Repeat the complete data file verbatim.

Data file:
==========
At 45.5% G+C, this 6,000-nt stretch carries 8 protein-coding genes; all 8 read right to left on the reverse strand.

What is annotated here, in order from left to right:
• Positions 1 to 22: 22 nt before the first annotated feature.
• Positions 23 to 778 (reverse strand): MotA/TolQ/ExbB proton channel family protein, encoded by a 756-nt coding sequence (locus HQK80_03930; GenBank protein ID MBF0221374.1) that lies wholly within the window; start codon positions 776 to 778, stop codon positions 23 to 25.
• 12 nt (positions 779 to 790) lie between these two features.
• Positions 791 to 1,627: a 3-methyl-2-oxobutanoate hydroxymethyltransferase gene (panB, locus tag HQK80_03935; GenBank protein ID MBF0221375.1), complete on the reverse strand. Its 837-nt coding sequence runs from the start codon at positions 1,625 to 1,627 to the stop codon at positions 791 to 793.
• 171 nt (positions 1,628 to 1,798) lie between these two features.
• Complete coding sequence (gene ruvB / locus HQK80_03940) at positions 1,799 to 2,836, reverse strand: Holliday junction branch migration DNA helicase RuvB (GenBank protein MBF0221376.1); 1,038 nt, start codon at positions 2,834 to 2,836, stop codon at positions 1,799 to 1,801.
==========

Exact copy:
At 45.5% G+C, this 6,000-nt stretch carries 8 protein-coding genes; all 8 read right to left on the reverse strand.

What is annotated here, in order from left to right:
• Positions 1 to 22: 22 nt before the first annotated feature.
• Positions 23 to 778 (reverse strand): MotA/TolQ/ExbB proton channel family protein, encoded by a 756-nt coding sequence (locus HQK80_03930; GenBank protein ID MBF0221374.1) that lies wholly within the window; start codon positions 776 to 778, stop codon positions 23 to 25.
• 12 nt (positions 779 to 790) lie between these two features.
• Positions 791 to 1,627: a 3-methyl-2-oxobutanoate hydroxymethyltransferase gene (panB, locus tag HQK80_03935; GenBank protein ID MBF0221375.1), complete on the reverse strand. Its 837-nt coding sequence runs from the start codon at positions 1,625 to 1,627 to the stop codon at positions 791 to 793.
• 171 nt (positions 1,628 to 1,798) lie between these two features.
• Complete coding sequence (gene ruvB / locus HQK80_03940) at positions 1,799 to 2,836, reverse strand: Holliday junction branch migration DNA helicase RuvB (GenBank protein MBF0221376.1); 1,038 nt, start codon at positions 2,834 to 2,836, stop codon at positions 1,799 to 1,801.